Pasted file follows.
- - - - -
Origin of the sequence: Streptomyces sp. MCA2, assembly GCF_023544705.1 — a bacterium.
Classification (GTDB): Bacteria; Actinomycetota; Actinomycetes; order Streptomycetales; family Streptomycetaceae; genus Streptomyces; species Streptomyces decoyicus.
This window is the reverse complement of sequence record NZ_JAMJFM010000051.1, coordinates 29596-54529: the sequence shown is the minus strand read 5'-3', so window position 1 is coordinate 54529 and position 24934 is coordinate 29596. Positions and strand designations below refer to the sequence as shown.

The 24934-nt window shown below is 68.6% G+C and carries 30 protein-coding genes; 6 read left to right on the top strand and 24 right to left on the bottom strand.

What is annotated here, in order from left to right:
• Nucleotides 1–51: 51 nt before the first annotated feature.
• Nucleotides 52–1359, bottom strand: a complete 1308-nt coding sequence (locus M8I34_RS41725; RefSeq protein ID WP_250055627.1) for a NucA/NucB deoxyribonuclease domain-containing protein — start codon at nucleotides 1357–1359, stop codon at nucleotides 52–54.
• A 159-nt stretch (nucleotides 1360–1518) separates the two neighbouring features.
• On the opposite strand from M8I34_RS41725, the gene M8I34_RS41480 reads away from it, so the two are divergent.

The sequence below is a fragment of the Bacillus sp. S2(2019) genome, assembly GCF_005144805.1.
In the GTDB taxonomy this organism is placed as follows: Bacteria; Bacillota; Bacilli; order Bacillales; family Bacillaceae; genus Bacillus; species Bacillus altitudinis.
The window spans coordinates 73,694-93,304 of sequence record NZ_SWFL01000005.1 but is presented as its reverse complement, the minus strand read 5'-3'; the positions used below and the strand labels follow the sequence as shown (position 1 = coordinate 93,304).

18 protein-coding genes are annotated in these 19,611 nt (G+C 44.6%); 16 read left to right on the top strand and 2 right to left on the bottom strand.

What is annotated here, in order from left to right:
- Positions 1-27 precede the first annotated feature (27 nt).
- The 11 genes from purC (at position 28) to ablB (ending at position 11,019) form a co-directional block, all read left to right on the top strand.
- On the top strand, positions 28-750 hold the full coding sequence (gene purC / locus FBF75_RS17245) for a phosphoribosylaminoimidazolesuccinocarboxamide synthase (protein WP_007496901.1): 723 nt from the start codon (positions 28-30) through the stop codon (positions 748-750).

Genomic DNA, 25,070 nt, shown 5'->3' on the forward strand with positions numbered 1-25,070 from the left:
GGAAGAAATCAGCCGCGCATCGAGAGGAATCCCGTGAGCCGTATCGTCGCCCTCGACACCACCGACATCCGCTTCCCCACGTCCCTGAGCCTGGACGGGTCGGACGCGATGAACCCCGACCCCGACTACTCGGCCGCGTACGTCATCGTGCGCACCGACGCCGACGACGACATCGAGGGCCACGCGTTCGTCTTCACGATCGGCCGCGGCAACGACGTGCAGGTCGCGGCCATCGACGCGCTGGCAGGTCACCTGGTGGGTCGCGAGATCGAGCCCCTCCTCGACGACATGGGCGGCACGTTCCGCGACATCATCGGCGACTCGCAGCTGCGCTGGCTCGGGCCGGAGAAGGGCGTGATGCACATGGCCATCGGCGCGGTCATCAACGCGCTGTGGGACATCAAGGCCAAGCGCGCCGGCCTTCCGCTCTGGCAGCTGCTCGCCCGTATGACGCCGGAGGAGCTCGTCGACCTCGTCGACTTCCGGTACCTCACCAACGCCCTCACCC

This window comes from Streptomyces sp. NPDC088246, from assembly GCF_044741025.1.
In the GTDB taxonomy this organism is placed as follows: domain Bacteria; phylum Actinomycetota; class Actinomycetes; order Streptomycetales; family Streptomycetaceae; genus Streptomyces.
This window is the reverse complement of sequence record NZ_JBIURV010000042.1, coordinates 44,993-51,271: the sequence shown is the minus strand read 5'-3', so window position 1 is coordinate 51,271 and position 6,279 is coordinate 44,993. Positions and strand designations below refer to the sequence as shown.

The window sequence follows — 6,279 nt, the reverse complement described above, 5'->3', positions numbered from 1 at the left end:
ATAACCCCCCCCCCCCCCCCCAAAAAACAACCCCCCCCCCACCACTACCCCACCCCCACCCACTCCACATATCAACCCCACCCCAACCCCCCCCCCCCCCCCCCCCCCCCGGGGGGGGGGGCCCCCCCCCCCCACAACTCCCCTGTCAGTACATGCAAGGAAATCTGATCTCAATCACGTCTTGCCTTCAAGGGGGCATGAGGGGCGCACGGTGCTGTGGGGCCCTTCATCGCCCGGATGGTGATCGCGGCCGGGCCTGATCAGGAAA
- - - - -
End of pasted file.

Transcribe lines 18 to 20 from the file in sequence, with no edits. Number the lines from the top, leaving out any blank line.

Genomic DNA, 25,070 nt, shown 5'->3' on the forward strand with positions numbered 1-25,070 from the left:
GGAAGAAATCAGCCGCGCATCGAGAGGAATCCCGTGAGCCGTATCGTCGCCCTCGACACCACCGACATCCGCTTCCCCACGTCCCTGAGCCTGGACGGGTCGGACGCGATGAACCCCGACCCCGACTACTCGGCCGCGTACGTCATCGTGCGCACCGACGCCGACGACGACATCGAGGGCCACGCGTTCGTCTTCACGATCGGCCGCGGCAACGACGTGCAGGTCGCGGCCATCGACGCGCTGGCAGGTCACCTGGTGGGTCGCGAGATCGAGCCCCTCCTCGACGACATGGGCGGCACGTTCCGCGACATCATCGGCGACTCGCAGCTGCGCTGGCTCGGGCCGGAGAAGGGCGTGATGCACATGGCCATCGGCGCGGTCATCAACGCGCTGTGGGACATCAAGGCCAAGCGCGCCGGCCTTCCGCTCTGGCAGCTGCTCGCCCGTATGACGCCGGAGGAGCTCGTCGACCTCGTCGACTTCCGGTACCTCACCAACGCCCTCACCC

This window comes from Streptomyces sp. NPDC088246, from assembly GCF_044741025.1.